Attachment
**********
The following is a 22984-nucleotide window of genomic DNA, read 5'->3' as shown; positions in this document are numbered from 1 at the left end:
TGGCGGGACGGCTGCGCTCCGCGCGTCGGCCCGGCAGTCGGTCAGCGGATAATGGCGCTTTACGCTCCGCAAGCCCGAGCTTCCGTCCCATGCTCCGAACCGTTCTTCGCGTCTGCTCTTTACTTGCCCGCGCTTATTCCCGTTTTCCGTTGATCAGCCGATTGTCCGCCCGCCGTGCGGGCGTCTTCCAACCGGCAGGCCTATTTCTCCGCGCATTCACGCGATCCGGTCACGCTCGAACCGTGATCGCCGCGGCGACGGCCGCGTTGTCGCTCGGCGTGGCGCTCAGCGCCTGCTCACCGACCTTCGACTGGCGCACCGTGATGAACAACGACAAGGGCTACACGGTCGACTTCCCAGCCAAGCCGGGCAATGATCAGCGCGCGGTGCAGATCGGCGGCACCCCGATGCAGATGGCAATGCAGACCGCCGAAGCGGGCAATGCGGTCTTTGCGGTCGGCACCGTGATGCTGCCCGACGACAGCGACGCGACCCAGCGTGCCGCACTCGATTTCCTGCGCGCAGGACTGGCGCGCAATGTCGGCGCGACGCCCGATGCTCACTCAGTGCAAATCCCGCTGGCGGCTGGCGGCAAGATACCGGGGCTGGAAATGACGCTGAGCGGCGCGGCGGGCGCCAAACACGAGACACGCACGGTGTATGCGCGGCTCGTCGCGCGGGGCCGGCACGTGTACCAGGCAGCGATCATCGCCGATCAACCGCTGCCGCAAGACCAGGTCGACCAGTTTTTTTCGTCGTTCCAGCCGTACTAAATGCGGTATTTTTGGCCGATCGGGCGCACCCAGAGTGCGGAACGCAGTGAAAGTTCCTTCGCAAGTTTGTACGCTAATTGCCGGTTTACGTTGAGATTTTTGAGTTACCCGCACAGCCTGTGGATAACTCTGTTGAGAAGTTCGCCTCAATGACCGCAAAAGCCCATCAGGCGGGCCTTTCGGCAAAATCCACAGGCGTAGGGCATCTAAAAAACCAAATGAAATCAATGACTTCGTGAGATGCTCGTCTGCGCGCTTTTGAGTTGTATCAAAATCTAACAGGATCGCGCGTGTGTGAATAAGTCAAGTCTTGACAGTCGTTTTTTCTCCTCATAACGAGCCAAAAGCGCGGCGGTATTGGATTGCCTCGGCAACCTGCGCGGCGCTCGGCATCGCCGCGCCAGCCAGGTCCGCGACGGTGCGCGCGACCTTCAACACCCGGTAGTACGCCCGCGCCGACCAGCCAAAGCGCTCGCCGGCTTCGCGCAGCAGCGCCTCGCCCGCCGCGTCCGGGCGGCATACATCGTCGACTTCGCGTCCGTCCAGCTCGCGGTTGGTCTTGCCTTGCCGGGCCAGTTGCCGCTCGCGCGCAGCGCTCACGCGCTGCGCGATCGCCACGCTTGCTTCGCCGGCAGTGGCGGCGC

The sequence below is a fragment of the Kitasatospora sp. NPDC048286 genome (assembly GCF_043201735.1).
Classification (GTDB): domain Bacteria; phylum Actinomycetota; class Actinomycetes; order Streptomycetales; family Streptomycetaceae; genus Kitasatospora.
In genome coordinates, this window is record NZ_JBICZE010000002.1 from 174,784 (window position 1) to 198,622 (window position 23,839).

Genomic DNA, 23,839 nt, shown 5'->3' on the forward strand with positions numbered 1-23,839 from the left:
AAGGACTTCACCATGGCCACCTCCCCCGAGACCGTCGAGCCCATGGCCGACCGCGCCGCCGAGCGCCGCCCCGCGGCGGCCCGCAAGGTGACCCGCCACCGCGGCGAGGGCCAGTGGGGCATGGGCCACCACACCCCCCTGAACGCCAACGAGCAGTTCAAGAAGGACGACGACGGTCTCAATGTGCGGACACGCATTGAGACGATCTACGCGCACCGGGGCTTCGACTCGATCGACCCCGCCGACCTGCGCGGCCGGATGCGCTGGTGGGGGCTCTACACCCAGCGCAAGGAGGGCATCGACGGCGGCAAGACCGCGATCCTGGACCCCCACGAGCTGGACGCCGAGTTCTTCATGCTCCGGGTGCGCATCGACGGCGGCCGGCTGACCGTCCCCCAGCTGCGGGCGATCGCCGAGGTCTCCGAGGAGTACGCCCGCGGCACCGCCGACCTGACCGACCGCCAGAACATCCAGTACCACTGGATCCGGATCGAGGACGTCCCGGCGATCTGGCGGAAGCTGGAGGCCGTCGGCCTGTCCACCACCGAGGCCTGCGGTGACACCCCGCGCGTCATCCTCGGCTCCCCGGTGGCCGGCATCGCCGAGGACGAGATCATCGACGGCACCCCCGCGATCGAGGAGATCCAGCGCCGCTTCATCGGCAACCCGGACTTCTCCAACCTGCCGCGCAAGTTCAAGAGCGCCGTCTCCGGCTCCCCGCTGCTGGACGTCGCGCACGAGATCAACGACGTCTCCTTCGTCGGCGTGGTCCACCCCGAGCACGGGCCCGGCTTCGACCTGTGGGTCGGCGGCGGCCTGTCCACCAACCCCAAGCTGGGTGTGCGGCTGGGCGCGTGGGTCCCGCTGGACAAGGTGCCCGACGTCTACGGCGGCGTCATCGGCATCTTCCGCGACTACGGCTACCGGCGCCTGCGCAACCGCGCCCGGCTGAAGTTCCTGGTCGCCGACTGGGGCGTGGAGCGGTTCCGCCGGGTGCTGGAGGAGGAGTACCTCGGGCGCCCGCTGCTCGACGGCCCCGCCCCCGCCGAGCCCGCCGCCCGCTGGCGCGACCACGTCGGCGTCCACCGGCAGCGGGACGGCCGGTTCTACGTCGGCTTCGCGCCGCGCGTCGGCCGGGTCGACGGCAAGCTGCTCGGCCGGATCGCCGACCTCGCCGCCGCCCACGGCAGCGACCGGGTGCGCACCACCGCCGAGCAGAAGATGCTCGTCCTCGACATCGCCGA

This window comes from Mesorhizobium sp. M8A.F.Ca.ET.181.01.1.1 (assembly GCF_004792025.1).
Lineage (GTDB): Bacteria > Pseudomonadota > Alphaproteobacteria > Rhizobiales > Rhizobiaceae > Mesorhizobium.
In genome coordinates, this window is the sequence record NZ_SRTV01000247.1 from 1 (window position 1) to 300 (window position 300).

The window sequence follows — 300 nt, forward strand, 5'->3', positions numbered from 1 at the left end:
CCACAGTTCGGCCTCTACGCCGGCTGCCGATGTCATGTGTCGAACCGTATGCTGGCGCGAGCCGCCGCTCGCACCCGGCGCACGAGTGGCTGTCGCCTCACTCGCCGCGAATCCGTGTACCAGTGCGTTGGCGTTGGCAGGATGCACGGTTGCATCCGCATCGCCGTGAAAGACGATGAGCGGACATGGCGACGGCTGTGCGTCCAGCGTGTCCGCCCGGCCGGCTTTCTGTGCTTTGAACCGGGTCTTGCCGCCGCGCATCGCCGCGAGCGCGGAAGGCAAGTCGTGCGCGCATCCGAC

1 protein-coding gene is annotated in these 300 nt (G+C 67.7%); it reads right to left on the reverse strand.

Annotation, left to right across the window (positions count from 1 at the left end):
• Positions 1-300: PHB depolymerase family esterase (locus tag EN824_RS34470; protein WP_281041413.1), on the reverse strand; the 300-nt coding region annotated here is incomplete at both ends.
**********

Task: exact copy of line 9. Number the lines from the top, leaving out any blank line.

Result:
Lineage (GTDB): Bacteria > Pseudomonadota > Alphaproteobacteria > Rhizobiales > Rhizobiaceae > Mesorhizobium.